§ From Nicholas Boilvin
17 October 1809, Prairie du Chien. Wrote president earlier1 but received no answer, so he makes another effort to acquaint JM with the Indian situation on the Mississippi. Tribes living on frontier would have attacked settlements in destructive fashion but are afraid of the Sioux, Falsovoin, Fox, and “a large Party of Puants, all of whom are in favor of the United States.” These Indians have told him that English traders have encouraged hostile tribes to ravage American settlements, but he discounts their reports. Many promises have been made to the Indians but not fulfilled; result is that peace is maintained with difficulty. Has carried on John Campbell’s business since he died. In return for his exertions Dearborn promised him equal footing with other agents. His situation is remote, and he is constantly harassed by Indians—these facts should be considered in determining his compensation. Governor Lewis and General Clark can testify as to his character and fitness.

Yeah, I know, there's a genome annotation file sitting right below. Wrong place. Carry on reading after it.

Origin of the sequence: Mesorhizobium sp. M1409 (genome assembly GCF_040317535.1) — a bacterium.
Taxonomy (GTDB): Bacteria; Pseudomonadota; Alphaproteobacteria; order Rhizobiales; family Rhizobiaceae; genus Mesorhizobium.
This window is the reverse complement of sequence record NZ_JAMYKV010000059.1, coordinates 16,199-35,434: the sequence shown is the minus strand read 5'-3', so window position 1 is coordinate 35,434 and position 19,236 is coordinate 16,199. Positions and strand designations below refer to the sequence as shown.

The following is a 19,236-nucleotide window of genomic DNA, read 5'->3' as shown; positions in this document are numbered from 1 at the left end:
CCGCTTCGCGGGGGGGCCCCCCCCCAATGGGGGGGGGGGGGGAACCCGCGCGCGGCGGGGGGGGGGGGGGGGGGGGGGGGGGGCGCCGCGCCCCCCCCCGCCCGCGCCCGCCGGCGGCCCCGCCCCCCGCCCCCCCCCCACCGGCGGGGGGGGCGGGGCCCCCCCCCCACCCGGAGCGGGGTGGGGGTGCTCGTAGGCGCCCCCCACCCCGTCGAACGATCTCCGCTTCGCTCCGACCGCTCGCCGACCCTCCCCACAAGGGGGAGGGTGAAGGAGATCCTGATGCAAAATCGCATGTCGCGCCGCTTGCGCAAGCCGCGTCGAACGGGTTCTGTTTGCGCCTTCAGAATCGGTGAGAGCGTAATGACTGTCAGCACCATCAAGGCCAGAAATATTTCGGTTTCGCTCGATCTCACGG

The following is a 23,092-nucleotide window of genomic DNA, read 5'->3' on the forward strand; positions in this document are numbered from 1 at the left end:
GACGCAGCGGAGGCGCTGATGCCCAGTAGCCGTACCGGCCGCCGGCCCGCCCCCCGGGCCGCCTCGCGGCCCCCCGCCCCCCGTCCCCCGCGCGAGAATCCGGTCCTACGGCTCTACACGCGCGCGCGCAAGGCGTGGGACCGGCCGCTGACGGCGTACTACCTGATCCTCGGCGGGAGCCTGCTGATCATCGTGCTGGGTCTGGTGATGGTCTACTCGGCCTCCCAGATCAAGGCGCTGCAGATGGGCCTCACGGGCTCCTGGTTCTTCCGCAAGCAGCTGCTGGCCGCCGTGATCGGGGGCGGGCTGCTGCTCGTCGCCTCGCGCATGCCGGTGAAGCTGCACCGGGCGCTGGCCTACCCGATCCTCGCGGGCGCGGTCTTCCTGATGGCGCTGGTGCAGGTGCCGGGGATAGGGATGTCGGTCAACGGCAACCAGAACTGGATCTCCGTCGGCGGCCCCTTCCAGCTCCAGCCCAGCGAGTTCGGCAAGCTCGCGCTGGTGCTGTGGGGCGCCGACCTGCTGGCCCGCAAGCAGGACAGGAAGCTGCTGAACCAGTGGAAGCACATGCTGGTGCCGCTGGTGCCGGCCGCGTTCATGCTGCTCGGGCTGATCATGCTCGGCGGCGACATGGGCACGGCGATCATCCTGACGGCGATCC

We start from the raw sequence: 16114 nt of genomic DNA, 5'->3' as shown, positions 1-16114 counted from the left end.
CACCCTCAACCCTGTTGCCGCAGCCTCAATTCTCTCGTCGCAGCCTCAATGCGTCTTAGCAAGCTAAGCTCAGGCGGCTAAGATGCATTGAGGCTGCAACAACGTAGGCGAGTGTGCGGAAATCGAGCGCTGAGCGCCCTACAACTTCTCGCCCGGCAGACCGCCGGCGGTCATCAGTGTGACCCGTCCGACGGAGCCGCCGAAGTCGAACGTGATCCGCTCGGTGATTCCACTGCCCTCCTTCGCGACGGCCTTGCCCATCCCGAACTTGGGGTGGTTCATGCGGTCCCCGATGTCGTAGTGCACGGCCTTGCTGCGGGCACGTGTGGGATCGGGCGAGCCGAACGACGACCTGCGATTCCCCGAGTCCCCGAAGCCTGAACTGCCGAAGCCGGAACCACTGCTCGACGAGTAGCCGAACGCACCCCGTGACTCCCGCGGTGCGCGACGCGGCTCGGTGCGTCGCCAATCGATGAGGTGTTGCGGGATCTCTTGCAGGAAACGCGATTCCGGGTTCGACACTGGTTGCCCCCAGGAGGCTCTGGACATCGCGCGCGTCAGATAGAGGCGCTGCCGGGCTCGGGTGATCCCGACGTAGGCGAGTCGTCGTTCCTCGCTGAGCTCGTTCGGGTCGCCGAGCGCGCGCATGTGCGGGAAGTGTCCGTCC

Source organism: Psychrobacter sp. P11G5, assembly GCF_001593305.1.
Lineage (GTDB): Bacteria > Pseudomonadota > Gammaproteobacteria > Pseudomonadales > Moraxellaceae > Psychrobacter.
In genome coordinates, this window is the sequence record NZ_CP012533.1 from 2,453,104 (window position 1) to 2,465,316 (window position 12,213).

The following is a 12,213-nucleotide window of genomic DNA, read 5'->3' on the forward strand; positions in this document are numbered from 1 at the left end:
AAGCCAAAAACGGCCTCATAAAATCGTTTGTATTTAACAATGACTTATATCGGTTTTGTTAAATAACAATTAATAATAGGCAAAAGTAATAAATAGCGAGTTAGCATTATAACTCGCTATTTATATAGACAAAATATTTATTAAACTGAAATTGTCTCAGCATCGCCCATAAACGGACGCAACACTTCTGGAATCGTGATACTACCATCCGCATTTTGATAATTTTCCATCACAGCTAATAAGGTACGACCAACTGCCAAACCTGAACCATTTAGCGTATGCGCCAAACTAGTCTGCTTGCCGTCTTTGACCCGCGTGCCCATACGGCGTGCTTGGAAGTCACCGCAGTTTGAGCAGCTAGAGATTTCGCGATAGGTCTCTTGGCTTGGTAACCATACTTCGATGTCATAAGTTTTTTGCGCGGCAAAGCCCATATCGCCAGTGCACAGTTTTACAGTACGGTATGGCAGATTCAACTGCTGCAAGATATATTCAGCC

RC (DNA: RG 107, LRRS, B-622:4). 4 pp. Franked at St. Louis on 23 Nov. Boilvin sent an almost identical letter to the secretary of war on this same day, which is printed in Carter, Territorial Papers, Louisiana-Missouri, 14:330–32.